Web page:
China’s Belt and 3D Printed Road: A Nation’s Embrace of AM

Metal AM Markets

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A few months ago I noticed an interesting trend. There are in effect two 3D printing markets: the Chinese and the Global. What has happened is that many Chinese firms have developed 3D printers for export. Famous companies, such as Anet and Creality, dominate their market segments and are the largest manufacturers of 3D printers. Farsoon, Xi’an Bright Laser and Tiertime export their products to the world in their market segments as well.

Unbeknownst to the rest of the globe, other businesses, such as Shenzhen Kings, are sweeping through Asian manufacturing markets and gaining share. But, even less known is the fact that China has a whole host of firms making every single type of 3D printer, from directed energy deposition systems to large format fused deposition modeling and everything in between that cater wholly to the Chinese sector. I’ve asked many friends and contacts and all repeat a similar refrain: “Chinese companies only use Chinese 3D printers” or “Chinese services only use local machines”, or “here we only use machines made here.”

This trend of China exporting but relying on indigenous 3D printing technology to advance its own manufacturing is not a coincidence. Indeed, it is by design that China is embracing its own high-tech machine tools, technologies, software, startups, and knowledge. China’s Made in China 2025 Plan is explicit and very public about making China a technology leader. In the plan, the country describes its goal of reliance on its own Industry 4.0 solutions across multiple markets. This plan builds on the earlier China Long Term Plan for Science and Technology Development, started in 2006, which aimed for the country to achieve significant leadership and self-sufficiency in sectors such as desalination, high-speed rail, displays, medicine and more.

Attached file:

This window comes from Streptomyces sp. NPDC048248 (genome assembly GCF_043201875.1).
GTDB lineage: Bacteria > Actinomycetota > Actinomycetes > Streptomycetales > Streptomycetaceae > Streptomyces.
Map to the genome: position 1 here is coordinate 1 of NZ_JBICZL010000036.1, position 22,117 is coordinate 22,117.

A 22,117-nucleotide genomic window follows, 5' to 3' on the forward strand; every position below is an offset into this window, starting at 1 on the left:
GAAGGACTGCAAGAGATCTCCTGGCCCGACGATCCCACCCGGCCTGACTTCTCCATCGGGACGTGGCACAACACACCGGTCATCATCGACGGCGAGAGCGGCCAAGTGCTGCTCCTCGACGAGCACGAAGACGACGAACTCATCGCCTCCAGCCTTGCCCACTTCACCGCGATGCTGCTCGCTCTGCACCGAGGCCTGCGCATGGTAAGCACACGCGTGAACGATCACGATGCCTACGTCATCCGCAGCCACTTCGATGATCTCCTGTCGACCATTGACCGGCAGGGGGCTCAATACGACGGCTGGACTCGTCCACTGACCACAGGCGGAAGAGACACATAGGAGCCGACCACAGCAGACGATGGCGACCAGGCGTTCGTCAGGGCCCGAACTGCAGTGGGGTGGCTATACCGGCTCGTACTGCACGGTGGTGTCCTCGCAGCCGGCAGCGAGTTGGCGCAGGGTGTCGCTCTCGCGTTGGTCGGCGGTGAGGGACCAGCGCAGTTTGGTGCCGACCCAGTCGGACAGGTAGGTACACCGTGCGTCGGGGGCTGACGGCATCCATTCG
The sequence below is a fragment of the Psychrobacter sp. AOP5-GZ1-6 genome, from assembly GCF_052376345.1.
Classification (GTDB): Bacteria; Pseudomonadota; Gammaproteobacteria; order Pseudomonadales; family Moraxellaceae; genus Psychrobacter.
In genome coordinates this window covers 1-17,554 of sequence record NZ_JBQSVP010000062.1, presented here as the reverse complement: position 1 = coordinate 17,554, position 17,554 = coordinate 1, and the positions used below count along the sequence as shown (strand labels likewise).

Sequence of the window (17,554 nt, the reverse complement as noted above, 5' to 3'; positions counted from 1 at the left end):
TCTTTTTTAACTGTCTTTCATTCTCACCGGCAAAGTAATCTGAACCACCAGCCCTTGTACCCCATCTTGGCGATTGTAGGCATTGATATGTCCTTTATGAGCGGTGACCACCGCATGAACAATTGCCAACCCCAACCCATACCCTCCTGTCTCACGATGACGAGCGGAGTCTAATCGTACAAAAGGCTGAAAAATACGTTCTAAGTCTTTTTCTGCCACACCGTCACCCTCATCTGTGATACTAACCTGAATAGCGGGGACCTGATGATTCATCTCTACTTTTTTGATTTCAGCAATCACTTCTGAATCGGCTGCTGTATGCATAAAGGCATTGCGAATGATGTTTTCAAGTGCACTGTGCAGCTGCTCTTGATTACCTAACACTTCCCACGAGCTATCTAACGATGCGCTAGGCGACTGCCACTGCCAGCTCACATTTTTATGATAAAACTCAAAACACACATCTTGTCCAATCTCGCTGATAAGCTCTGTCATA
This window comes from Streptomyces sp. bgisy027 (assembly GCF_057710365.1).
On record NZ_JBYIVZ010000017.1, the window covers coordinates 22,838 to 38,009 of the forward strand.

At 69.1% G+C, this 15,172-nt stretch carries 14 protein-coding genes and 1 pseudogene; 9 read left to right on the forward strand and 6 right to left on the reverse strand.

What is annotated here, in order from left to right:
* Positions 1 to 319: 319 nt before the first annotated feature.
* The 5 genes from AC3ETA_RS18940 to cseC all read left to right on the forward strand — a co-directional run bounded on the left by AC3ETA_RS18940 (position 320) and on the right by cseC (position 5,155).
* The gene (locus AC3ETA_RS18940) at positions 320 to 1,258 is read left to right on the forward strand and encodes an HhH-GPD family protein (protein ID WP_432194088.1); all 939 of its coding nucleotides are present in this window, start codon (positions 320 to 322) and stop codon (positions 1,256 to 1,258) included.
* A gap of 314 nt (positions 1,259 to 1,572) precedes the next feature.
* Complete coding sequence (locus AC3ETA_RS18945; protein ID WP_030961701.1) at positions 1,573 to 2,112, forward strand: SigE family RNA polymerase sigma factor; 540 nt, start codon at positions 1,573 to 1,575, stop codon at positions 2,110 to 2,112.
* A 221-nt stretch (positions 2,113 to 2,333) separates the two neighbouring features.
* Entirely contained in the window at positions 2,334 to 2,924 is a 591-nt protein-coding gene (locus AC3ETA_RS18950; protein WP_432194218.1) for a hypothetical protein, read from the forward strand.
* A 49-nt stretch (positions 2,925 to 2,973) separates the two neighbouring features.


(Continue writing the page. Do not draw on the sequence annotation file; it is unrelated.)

Ridiculed and often seen as failures, China’s previous ten-year and long-term plans were often considered disastrous. Since Deng Xiaoping’s reforms, however, China’s economic boom has been described as a huge success story. From being a poor nation unable to feed its own people, it has become one of the wealthiest and most productive countries on Earth. That was a long-term strategic plan that has changed the planet forevermore.

The above chart looking at GDP per capita growth since 1970 will give you some idea of the astounding economic achievements that China has had over the past decades. In 1993, GDP per capita was $377; in 1995, $610; in 2000, $959; 2010, $4,550; and, today, it is $10,262. This is a nation of over one billion people achieving this kind of breakneck growth for decades. The below chart of exports shows you just how much the country has grown economically, as well.